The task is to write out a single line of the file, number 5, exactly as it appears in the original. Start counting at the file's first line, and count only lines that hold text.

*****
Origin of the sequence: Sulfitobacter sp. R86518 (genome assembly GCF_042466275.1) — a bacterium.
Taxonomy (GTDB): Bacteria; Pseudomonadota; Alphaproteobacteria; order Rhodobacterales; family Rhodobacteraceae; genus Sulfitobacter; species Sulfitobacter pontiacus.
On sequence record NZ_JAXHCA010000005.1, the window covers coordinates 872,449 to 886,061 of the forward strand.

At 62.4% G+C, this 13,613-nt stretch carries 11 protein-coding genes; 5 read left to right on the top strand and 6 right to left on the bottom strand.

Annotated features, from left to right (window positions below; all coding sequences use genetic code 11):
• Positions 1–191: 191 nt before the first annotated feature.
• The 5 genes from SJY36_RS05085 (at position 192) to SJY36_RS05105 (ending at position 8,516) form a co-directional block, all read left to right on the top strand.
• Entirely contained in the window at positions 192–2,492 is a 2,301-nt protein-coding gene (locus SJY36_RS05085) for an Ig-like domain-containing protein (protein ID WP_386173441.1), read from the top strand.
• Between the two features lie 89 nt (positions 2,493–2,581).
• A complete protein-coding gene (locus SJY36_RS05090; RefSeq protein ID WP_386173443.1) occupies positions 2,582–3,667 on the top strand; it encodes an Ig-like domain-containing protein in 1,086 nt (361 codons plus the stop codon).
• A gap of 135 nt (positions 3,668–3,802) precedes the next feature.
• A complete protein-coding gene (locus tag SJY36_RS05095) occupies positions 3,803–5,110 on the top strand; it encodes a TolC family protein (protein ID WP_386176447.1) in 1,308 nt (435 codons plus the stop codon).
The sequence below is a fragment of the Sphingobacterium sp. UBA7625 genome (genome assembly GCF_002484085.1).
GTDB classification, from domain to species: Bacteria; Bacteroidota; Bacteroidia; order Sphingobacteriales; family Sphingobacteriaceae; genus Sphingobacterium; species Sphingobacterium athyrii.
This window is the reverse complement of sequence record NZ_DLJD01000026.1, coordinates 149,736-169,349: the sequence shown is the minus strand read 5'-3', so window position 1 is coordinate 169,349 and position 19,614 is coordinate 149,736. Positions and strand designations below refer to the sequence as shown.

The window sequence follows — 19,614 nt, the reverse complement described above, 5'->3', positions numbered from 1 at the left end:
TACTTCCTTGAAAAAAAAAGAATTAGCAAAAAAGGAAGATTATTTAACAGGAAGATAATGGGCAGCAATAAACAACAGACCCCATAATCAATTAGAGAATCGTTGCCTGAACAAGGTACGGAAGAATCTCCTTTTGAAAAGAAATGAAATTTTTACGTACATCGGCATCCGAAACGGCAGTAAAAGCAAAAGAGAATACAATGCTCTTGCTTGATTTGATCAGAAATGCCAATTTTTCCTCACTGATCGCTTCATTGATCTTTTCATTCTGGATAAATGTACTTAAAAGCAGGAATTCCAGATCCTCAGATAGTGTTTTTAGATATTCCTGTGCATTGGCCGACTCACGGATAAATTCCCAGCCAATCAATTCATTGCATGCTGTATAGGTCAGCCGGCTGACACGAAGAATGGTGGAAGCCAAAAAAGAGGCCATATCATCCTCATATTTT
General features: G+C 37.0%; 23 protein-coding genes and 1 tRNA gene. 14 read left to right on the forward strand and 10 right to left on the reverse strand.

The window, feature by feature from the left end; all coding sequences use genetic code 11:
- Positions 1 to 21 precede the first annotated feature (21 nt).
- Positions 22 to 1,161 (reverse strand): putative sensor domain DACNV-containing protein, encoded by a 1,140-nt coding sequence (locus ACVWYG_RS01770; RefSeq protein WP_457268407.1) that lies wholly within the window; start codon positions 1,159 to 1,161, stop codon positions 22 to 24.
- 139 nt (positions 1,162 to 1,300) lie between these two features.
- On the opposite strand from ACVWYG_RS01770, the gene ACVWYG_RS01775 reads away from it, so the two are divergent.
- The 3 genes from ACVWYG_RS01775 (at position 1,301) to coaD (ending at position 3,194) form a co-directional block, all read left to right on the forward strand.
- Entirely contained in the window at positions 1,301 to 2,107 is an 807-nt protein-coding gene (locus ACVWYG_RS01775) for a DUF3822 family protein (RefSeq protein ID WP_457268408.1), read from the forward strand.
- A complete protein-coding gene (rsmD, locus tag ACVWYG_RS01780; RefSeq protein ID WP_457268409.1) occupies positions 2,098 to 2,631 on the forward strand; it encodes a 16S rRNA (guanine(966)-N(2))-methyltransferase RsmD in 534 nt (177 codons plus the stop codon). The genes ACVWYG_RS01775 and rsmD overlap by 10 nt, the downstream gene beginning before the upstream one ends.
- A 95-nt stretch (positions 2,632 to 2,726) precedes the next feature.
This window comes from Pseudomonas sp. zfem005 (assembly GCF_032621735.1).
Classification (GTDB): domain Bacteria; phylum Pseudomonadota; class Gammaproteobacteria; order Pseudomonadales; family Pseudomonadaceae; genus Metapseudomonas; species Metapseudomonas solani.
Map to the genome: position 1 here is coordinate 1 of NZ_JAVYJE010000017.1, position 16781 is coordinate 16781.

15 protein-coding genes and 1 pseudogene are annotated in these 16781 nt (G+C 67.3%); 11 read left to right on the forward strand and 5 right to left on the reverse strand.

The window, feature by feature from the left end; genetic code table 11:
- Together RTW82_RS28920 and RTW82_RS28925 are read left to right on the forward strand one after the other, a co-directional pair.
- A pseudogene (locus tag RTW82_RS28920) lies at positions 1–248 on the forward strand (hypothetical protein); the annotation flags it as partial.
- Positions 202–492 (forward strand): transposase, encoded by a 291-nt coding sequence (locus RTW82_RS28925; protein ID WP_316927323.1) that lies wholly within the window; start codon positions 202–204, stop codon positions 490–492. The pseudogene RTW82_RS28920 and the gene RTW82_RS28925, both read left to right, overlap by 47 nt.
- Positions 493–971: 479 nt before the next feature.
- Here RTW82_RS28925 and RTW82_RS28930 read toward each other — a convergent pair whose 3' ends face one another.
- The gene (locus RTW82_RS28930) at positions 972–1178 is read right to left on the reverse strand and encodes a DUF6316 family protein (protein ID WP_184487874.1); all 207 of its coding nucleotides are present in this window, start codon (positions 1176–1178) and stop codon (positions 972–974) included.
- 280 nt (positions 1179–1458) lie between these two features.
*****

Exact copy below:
Annotated features, from left to right (window positions below; all coding sequences use genetic code 11):